That being said, while this point on capital-formation motives does wipe out the great majority of the basis for its advocacy, this point alone does not kill the merits of the practice entirely. The economies-of-scale argument still requires examination. It is making use of these economies of scale that are the major part of what banks profit from doing, how they produce value and trade it to their and everyone else’s benefit, and hence how they earn those profits. If this argument holds water then this would indicate that the practice taken to a small extent is beneficial because of an increase in operational efficiency. This potential upside may counter the capital-reduction effect caused by increases in investor hurdle rates. We’ll get to this later.

Monetary expansion is monetary expansion
The point regarding capital formation may be beyond most people’s ability to understand. Indeed, this lack of understanding was what was missing during the era of free banking. It took geniuses such as Bohm- Bawerk to identify the theory required for such understanding (see Capital and Interest, Vol II, Book IV.) The other prong of the attack should be simpler to understand: naming mere monetary expansion for what it is and showing what its standard consequences are.

Remember how the difference in banks’ books was that assets went up by $Y in cash + $(Z-Y) in credit and that liabilities went up by $Z in demand deposits? There are no new term deposits, no new commercial notes or bonds issued, no new stock issued to fund the extra credit, nor any other capital raising from originary capital-providers: V+T is unchanged. That’s the capital-issue as above, but it also indicates another point: the new credit arises exclusively out of the monetisation of existing credit and then spending the new money.

With that identified, it should be clear that the introduction of the practice, its extension by lowering reserve fractions, and its contraction by increasing reserve fractions, only has effects of a nature that is in-principle identical to any other form of monetary expansion. The standard boom-bust-recovery cycle ensues when reserve ratios are reduced, and in reverse when ratios are increased. If the shift is downwards then there is growth in the money supply. First, the growth of money causes a temporary boom as businesses find their revenues increasing. Then the boom tapers off and then peaks as general prices rise and people begin noticing en masse, occasioning them to temporarily increase their hurdle rates because of the devaluation of the monetary unit (*). The contraction ensues when this pull-back arising from higher hurdle rates begins exceeding the growth in bank lending. The trough is when the influx of money is finally adjusted to and investors unwind their monetary-devaluation premiums. Lastly, the recovery phase is people settling back into routine after the effects of initial influx wear off. What differs is only that, by the end of it, the banks who created that new money have increased their proportional share of capital holdings, economic risks have increased because the new money is riskier to calculate with, and these economic risks having increased permanent hurdle rates then lead to less real capital being maintained.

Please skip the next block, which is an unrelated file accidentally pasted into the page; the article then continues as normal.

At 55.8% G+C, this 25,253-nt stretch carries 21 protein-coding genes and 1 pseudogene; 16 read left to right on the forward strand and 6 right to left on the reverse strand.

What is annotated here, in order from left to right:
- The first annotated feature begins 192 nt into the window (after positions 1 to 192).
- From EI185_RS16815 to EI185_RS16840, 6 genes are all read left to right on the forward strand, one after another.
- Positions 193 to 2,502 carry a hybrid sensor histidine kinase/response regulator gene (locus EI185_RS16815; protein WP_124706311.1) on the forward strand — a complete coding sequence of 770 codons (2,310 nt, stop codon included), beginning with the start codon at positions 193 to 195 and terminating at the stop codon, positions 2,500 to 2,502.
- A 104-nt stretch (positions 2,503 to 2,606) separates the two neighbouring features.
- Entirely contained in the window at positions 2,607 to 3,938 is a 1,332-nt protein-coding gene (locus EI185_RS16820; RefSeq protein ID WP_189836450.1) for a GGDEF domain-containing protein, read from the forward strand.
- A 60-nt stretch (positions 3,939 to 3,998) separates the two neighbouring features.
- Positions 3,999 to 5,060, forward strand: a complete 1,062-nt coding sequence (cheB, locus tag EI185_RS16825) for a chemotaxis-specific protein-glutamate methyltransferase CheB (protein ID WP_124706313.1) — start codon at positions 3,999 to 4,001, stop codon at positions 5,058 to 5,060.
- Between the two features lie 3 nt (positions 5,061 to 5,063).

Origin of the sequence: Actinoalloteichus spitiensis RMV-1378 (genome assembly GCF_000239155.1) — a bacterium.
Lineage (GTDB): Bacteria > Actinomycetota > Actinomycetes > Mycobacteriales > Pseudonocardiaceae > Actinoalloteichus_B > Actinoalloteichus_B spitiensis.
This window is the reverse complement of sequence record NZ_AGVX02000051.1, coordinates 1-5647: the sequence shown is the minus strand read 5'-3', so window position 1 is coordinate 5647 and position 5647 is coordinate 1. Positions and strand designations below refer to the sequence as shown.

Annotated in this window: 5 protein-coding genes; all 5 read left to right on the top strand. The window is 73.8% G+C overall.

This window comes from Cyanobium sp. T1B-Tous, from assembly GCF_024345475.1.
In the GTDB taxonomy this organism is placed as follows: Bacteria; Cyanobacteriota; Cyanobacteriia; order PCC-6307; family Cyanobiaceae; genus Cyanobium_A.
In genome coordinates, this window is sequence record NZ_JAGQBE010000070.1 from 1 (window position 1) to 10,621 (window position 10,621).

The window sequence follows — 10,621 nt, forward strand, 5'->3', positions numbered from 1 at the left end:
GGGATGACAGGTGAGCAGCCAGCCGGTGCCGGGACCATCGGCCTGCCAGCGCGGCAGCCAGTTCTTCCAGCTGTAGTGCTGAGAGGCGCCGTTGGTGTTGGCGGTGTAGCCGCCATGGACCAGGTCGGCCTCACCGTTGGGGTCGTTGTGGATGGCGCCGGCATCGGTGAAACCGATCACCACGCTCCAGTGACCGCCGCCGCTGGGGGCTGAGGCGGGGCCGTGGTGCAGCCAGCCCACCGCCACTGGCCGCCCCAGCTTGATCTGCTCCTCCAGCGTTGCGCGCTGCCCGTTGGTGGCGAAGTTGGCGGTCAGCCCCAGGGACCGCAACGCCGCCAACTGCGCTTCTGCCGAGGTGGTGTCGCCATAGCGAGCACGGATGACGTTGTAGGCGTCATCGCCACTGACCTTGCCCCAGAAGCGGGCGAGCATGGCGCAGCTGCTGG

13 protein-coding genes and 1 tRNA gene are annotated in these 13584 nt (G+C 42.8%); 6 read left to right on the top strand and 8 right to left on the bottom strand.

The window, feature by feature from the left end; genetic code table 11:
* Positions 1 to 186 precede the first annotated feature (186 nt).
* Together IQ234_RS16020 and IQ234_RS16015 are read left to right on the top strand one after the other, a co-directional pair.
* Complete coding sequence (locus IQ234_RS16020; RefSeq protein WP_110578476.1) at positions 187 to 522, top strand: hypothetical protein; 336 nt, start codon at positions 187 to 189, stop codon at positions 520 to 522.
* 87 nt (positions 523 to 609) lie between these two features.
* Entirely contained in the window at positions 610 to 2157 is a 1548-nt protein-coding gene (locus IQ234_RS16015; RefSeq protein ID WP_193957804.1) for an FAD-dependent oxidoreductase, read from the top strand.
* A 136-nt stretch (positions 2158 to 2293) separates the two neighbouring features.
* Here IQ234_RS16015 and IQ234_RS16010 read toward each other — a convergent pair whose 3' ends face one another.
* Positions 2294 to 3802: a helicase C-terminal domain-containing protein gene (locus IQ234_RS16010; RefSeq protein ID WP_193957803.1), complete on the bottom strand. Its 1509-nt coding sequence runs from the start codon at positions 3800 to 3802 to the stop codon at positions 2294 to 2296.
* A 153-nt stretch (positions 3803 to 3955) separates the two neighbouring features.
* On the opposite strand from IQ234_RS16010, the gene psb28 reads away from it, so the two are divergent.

(* these are ‘inflation premiums’ when fiat currency is in use, but since the growth of monetised credit under laissez-faire is not in fact inflation it is inappropriate to call these premiums by that term)

This is no different than were a new big find of gold to be taken to the mints and used to purchase investments before everyone else in the economy adjusts to the change in the money supply. The mere creation of more money does nothing to increase real capital formation when the prior existing supply of money was already physically adequate to act as a medium of exchange. The mere act of identifying pure monetary expansion for what it is should put advocates on notice that there is very little merit to the practice in terms of making more real capital available. It is not permissible to say “free markets are doing it!” and think oneself absolved from responsibility of judgement.

Do remember that, under laissez-faire, there’d actually be no problem with the monetary-expansion effect of the practice once everyone had gotten use to it. Even the devaluation premiums would become negligible, only moving from zero to positive to the extent that reserve ratios are reduced, moving from zero to negative to the extent that reserve ratios are increased, and returning back to zero once the effects of the move in ratios to the economy wears off. If it weren’t for the additional risks created by the mere presence of the practice then economically the practice would be neutral in the long run, being no different to people bringing more specie into circulation and occasionally taking some out (this is the virtual-ships analogy again). If there weren’t risks created by ephemeralisation of the money supply then there’d be no fuss to kick up, but the presence of those risks is a game-changer.

As before, of course, what remains is the economies of scale argument, which could be argued as countering that risks effect. That, however, I will leave to the next part, along with dealing with every other argument for and against the practice.